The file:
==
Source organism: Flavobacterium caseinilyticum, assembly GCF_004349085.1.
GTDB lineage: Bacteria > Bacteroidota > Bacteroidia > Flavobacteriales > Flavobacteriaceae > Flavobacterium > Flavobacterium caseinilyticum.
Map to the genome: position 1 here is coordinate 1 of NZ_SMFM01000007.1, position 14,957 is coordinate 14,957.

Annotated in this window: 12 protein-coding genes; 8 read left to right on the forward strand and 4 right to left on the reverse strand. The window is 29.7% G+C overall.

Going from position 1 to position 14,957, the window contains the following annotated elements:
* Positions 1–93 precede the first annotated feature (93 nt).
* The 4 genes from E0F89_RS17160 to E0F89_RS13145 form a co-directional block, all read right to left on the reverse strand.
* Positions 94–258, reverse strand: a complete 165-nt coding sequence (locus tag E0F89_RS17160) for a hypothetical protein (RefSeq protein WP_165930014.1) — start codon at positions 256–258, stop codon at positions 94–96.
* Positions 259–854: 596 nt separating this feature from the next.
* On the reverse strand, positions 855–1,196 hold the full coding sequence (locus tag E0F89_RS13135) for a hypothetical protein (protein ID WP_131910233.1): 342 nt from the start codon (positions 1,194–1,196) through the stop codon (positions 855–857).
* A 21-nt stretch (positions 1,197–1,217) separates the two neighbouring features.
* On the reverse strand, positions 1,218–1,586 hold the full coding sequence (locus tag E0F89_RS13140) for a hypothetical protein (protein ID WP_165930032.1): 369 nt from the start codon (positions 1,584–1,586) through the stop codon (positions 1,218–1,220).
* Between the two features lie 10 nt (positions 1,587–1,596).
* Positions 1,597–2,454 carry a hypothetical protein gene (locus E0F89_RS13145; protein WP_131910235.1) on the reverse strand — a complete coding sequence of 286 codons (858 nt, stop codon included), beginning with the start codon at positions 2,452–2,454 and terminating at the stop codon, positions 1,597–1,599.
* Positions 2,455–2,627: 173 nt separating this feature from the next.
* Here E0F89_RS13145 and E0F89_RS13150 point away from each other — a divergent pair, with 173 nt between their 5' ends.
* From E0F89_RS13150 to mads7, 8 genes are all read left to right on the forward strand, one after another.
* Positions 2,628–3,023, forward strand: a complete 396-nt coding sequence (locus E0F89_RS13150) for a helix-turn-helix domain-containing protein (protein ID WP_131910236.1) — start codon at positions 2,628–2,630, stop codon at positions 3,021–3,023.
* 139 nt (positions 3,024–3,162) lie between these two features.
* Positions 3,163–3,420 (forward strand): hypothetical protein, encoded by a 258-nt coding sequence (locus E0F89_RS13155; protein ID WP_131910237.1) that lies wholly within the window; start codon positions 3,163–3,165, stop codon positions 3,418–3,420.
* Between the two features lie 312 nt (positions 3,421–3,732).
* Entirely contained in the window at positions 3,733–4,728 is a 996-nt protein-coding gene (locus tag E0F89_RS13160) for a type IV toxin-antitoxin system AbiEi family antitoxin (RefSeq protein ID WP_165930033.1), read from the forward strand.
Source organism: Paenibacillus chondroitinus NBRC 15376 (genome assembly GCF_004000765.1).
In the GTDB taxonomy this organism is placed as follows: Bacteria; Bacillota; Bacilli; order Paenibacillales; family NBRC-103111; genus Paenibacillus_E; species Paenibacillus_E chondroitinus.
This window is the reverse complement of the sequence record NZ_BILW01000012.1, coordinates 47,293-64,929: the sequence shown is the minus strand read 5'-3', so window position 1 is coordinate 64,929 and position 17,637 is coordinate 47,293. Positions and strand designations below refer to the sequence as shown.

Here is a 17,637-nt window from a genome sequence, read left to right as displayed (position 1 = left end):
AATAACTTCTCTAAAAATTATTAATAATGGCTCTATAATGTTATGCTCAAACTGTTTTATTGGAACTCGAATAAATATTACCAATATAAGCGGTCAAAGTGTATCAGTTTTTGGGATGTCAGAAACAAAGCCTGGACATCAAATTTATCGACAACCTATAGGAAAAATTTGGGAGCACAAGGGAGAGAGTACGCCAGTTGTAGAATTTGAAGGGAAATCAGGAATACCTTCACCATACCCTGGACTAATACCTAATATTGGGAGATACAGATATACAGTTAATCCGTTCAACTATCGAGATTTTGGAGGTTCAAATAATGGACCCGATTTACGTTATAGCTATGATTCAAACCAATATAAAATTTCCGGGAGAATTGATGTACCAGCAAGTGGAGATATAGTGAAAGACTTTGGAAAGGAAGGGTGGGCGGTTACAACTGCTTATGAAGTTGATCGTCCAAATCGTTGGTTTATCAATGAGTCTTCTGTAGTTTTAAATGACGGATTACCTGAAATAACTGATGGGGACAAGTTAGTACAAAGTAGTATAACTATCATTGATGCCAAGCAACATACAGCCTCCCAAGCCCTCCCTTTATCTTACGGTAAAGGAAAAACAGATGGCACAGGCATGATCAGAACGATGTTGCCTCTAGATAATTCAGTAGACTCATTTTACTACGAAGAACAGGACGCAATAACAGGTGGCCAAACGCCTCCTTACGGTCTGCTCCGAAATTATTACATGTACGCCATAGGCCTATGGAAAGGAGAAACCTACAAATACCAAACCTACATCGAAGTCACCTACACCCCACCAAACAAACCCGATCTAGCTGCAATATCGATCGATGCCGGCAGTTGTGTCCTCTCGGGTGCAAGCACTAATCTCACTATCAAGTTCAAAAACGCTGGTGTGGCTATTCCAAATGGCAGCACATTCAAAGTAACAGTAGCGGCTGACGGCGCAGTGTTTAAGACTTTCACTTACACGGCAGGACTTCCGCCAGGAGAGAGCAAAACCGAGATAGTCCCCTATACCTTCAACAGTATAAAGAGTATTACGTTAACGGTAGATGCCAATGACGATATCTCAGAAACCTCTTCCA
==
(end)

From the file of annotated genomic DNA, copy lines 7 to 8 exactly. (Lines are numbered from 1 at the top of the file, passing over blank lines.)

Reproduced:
* The 4 genes from E0F89_RS17160 to E0F89_RS13145 form a co-directional block, all read right to left on the reverse strand.
* Positions 94–258, reverse strand: a complete 165-nt coding sequence (locus tag E0F89_RS17160) for a hypothetical protein (RefSeq protein WP_165930014.1) — start codon at positions 256–258, stop codon at positions 94–96.